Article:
Occurred, though the "taking doun the" and with some on terms of intimacy ;” and poem seems to fix it in the library. Had that he knew "one family in particular to it been “taken up" it would probably have whom its suppression would give pleasure." been in the drawing-room. I presume also I did not hesitate one moment, it was canthat the “remarkable circumstance” took celled instantly; and it is no fault of mine place after dinner, as I conceive that nei- that it has ever been republished. When ther Mr. Bowles's politeness nor appetite I left England, in April, 1816, with no would have allowed him to detain “the very violent intentions of troubling that rest of the company” standing round their country again, and amidst scenes of various chairs in the other room” while we were kinds to distract my attention-almost my discussing “the Woods of Madeira" instead last act, I believe, was to sign a power of circulating its vintage. Of Mr. Bowles's of attorney, to yourself, to prevent or sup“good humour” I have a full and not un- press any attempts (of which several had grateful recollection; as also of his gentle- been made in Ireland) at a republication. manly manners and agreeable conversa- It is proper that I should state, that the tion. I speak of the whole, and not of par- persons with whom I was subsequently ticulars; for whether he did or did not acquainted, whose names had occurred in use the precise words printed in the pam- that publication, were made my acquaintpblet, I cannot say, nor could he with ances at their own desire, or through the accuracy. Of “the tone of seriousness" I unsought intervention of others. I never, certainly recollect nothing: on the con- to the best of my knowledge, sought a trary, I thought Mr. Bowles rather dis- personal introduction to any. Some of posed to treat the subject lightly; for he them to this day I know only by corressaid (I have no objection to be contradicted pondence; and with one of those it was if incorrect), that some of his good-natured begun by myself, in consequence, however, friends had come to him and exclaimed, of a polite verbal communication from a “Eh! Bowles ! how came you to make the third person. Woods of Madeira tremble?" and that he had I have dwelt for an instant on these cirbeen at some pains and pulling down of cumstances, because it has sometimes been the poem to convince them that he had made a subject of bitter reproach to me never made “the Woods” do any thing of to have endeavoured to suppress that satire. the kind. He was right, and I was wrong, I never shrunk, as those who know mo and have been wrong still up to this ac- know, from any personal consequences knowledgment; for 1 ought to have looked which could be attached to its publication. twice before I wrote that which involved of its subsequent suppression, as I possessed an inaccuracy capable of giving pain. The the copyright, I was the best judge and fact was, that although I had certainly the sole master. The circumstances which before read “the Spirit of Discovery," I occasioned the suppression I have now took the quotation from the Review. But stated; of the motives, each must judge the mistake was mine, and not the Review's, according to his candour or malignity. which quoted the passage correctly enough, Mr. Bowles does me the honour to talk of I believe. I blundered - God knows how “noble mind,” and “generous magnanim--into attributing the tremors of the lovers ity;" and all this because “the circumto the “Woods of Madeira,” by which they stance would have been explained had not were surrounded. And I hereby do fully the book been suppressed." I see no "noand freely declare and asseverate, that the bility of mind” in an act of simple justice; Woods did not tremble to a kiss, and that and I hate the word “magnanimity," bethe lovers did. I quote from memory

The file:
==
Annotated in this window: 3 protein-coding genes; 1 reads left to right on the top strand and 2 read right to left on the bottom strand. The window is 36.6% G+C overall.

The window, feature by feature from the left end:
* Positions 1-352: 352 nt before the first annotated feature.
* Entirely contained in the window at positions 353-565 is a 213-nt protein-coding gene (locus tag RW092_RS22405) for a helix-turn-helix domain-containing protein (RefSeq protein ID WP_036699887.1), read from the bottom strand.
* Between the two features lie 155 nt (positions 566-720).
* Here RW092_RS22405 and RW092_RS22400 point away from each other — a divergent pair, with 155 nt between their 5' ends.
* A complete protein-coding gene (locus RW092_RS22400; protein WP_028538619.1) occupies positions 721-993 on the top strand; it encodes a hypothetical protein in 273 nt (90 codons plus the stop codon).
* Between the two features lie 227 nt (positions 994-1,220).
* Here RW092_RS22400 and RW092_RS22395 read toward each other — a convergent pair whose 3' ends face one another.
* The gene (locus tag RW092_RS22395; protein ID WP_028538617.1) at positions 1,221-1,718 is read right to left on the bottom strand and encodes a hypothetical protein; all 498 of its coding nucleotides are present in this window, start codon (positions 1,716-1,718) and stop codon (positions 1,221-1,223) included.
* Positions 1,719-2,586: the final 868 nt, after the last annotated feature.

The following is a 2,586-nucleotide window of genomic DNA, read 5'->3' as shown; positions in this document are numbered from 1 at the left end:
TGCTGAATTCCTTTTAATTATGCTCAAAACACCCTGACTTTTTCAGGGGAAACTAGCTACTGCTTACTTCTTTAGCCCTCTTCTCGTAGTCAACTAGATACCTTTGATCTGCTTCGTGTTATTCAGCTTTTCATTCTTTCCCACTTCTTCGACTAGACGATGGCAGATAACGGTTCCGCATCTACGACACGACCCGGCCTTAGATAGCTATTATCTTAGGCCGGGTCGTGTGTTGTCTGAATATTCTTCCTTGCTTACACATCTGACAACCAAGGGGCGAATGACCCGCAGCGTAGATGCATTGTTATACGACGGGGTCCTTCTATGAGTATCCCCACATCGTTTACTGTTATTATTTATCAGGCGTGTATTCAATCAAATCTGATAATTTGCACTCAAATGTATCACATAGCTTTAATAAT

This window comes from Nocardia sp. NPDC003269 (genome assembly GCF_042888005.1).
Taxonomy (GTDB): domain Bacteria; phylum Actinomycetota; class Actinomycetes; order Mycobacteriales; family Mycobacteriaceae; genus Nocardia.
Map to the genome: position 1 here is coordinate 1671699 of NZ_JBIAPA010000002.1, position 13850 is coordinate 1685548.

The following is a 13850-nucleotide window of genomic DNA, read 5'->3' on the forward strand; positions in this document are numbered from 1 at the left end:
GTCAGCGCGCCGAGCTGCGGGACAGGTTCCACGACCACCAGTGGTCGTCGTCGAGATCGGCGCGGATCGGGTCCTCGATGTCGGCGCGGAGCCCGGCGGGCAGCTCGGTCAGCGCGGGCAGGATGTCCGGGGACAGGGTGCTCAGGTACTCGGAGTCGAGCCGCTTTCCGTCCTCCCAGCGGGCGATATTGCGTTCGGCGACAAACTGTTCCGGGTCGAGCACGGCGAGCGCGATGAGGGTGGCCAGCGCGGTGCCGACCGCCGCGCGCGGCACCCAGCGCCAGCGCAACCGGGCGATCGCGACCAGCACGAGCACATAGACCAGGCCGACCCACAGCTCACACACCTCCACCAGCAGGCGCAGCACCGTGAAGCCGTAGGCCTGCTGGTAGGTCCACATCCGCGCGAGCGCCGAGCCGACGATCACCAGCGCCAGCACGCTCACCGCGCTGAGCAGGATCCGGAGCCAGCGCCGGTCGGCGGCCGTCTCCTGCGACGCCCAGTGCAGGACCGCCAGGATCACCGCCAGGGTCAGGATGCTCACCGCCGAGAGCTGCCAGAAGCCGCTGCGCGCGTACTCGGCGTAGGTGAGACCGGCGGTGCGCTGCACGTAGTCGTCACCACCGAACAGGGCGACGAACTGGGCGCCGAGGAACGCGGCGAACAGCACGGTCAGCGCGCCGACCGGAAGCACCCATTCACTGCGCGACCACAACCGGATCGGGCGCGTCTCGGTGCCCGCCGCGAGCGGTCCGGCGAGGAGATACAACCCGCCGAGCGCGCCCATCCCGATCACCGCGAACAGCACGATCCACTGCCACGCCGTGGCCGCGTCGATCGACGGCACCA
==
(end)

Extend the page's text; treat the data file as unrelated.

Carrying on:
cause I have sometimes seen it applied to A kiss